'DA virtual election for leader could be rigged' - candidate Mbali Ntuli
DA leader hopeful Mbali Ntuli has expressed her opposition to plans for the party to have a virtual congress in October — saying that the outcomes of that congress would not be fair to the majority of members.
Ntuli is one of three candidates vying for the position left by Mmusi Maimane when he resigned from the party in October last year.
The others are interim leader John Steenhuisen and Gauteng leader John Moodey.
The party formally announced the plan to have a virtual federal congress last week through the chairperson of its federal council — the highest decision making body in between congresses — Helen Zille.
“Since the start of the hard lockdown the DA has been busy transferring its systems to digital platforms. By the time we hold the elective congress, almost every major party function will be operating online, and the process of adaptation continues,” Zille said in the statement.
In a letter sent to public representatives, Ntuli implores members to object to the virtual congress saying that it would not be practical and would leave the door open for the outcomes of that congress to be challenged.
“The federal congress is the highest level at which the will of the party’s duly elected members is expressed — as stated in our constitution. To this end, the federal congress is the highest decision-making body in the party and its members should all be included to deliberate on crucial matters.
“These include constitutional amendments, policy proposals, motions and recommendations. It is obstructive and implausible to facilitate rigorous debate and discussion with over 2,000 delegates and party members online. This makes it impossible for congress to express any mandate and have integrity,” Ntuli writes.
“Many rural communities will struggle with internet connectivity, causing many delegates to be left out of the process. Even in some urban settings, connectivity remains a challenge. The party will simply be unable to guarantee the full connectivity of all participants throughout the congress.”
The KwaZulu-Natal MPL said that there can be no guarantee that the congress would be free and fair.
“The security of the voting process and full participation at congress is fundamental to its integrity and legitimacy. There is no guarantee that the approved delegates will be the ones who will be voting or participating in a virtual congress. Nobody can guarantee that a delegate cannot give his or her access codes or log in passwords to someone else to vote or partake on his or her behalf, especially when intimidation and an environment of fear are prevalent in our party.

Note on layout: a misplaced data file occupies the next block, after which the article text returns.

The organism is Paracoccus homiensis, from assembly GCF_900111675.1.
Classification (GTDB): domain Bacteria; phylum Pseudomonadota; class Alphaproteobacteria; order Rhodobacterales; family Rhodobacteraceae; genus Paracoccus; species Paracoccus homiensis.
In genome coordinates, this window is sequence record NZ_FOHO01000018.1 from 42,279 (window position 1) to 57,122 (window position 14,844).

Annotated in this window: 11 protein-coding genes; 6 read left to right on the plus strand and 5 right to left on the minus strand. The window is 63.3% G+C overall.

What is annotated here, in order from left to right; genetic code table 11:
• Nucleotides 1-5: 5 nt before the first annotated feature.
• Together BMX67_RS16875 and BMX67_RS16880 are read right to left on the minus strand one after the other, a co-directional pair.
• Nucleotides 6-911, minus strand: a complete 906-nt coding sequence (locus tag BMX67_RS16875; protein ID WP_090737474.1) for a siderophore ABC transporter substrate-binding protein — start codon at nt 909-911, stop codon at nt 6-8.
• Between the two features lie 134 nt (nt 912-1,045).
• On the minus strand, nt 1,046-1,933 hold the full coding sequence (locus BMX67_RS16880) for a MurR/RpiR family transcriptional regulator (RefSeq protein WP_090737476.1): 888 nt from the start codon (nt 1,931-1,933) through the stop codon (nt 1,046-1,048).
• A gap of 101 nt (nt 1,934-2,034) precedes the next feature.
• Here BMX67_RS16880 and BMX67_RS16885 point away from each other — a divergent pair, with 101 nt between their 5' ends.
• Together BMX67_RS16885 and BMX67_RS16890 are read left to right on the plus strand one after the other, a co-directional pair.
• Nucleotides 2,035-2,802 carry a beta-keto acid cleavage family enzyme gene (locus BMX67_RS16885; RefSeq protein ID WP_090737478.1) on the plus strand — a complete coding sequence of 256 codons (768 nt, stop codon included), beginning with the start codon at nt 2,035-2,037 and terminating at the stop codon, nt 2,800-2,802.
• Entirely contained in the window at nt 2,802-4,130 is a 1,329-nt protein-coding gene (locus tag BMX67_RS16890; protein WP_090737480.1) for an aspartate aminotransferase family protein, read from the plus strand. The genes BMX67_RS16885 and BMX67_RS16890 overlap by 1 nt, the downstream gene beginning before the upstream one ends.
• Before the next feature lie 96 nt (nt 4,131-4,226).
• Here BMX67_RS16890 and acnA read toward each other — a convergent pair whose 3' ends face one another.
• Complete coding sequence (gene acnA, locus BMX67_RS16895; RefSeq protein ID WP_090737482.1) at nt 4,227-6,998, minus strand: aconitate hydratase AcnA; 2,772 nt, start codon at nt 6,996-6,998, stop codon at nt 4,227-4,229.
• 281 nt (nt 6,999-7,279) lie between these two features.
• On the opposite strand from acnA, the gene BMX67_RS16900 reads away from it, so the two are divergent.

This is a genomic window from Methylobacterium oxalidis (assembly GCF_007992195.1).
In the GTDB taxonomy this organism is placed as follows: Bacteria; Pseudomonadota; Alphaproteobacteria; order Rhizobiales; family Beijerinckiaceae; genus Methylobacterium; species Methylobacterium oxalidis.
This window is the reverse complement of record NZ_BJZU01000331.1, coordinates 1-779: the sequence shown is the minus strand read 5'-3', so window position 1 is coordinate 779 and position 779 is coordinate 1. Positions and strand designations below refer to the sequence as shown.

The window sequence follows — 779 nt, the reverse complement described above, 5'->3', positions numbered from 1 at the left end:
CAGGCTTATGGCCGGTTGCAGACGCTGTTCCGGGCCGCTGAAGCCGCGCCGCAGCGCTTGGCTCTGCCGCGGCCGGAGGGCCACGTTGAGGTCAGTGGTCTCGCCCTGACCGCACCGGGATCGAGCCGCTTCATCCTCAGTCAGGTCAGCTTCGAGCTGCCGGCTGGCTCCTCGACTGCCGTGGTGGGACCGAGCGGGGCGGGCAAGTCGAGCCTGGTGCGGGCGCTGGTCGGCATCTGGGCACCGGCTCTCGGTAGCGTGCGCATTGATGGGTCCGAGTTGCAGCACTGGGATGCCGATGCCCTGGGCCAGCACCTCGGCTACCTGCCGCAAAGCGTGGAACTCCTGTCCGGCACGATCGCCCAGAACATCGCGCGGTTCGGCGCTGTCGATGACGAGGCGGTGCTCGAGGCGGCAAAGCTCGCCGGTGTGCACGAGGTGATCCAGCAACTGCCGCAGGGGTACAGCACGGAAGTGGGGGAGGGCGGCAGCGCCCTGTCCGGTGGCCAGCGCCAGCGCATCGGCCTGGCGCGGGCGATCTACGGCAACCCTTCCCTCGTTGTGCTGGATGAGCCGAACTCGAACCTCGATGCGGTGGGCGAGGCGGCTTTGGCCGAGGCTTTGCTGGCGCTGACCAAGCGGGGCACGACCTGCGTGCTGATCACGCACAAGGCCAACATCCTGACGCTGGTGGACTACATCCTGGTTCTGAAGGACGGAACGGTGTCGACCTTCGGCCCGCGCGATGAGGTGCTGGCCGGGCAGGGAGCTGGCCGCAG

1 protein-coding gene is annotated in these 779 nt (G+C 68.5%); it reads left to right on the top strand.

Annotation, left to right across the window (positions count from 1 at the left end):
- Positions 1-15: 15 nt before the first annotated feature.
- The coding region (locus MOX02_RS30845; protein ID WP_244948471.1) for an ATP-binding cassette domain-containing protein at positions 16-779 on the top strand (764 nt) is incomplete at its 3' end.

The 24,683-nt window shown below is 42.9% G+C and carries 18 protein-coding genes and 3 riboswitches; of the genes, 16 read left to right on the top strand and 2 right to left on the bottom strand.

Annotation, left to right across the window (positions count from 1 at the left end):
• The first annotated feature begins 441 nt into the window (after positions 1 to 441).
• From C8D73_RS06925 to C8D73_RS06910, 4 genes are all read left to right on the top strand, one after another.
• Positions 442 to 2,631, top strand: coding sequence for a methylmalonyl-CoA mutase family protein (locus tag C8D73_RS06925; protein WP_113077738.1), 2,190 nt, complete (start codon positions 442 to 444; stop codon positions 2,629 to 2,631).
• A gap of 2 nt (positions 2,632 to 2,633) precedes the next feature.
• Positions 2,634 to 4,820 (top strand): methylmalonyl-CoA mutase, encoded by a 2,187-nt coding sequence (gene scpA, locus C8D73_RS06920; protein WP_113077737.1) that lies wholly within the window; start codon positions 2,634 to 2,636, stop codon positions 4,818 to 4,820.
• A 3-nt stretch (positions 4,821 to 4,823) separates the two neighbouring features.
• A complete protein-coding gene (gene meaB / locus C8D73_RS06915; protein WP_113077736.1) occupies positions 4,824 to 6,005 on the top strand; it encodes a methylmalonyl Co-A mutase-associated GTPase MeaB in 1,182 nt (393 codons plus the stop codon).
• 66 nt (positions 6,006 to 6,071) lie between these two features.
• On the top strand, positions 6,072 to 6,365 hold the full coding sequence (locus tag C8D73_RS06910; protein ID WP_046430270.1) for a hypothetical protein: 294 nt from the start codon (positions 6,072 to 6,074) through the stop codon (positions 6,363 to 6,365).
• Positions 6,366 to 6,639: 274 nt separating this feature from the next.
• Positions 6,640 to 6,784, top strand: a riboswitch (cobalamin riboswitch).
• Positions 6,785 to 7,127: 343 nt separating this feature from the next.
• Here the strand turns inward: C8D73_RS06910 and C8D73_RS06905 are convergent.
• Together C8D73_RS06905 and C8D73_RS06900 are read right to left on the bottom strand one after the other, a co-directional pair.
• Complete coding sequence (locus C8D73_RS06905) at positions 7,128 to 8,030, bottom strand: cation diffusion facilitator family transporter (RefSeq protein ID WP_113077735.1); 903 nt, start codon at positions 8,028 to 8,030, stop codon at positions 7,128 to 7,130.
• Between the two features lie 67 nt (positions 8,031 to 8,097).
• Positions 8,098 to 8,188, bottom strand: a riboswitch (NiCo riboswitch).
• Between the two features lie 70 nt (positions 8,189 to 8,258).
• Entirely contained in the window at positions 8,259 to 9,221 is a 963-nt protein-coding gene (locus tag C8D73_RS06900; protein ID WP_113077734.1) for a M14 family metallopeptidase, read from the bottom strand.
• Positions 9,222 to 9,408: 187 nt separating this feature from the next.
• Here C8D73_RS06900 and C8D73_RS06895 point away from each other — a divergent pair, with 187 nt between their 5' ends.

“This is according to testimony from our own members in the review report. There is no guarantee that every delegate's vote will be secret. This will compromise a free and fair election, especially noting the review report which indicates the party operates in an environment of fear.”
The party’s federal council will meet in July, when the decision will be put forward for ratification.
Steenhuisen told the Sunday Times last week that it would require two thirds of the meeting to reject the virtual congress, should that happen it will be back to the drawing board for the party which has been in disarray since it lost around 400,000 voters in the May 8 polls last year.
Ntuli’s campaign spokesperson, Samkelo Mgobozi, confirmed the letter saying that Ntuli did write to the party about her concerns “with the proposal of a virtual congress as proposed by the party’s federal executive”.
“I will, however, not go into the substantive matter contained in the letter as that is for July’s federal council to consider. Ms Ntuli does not want to pre-empt the work of council which is scheduled to consider this very matter,” said Mgobozi.
Steenhuisen’s campaign manager, Dean McPherson, had recently told the Sunday Times that they were in favour of the virtual congress given the upcoming local government elections next year.
“Our view would be that it is important to go to local government elections with a leadership that has the mandate of the party to lead us to that election. I also think that it would be unprecedented for the party or any political party to go into a major election without a mandate from the party to do so and also I think that the voters would take issue with us not having an elected leadership.
“I think lastly, any coalition agreements that are going to have to be negotiated, need to be done by a mandated leadership to do so. We believe it is an untenable situation to go into an election without leadership having a mandate to do so,” McPherson said.
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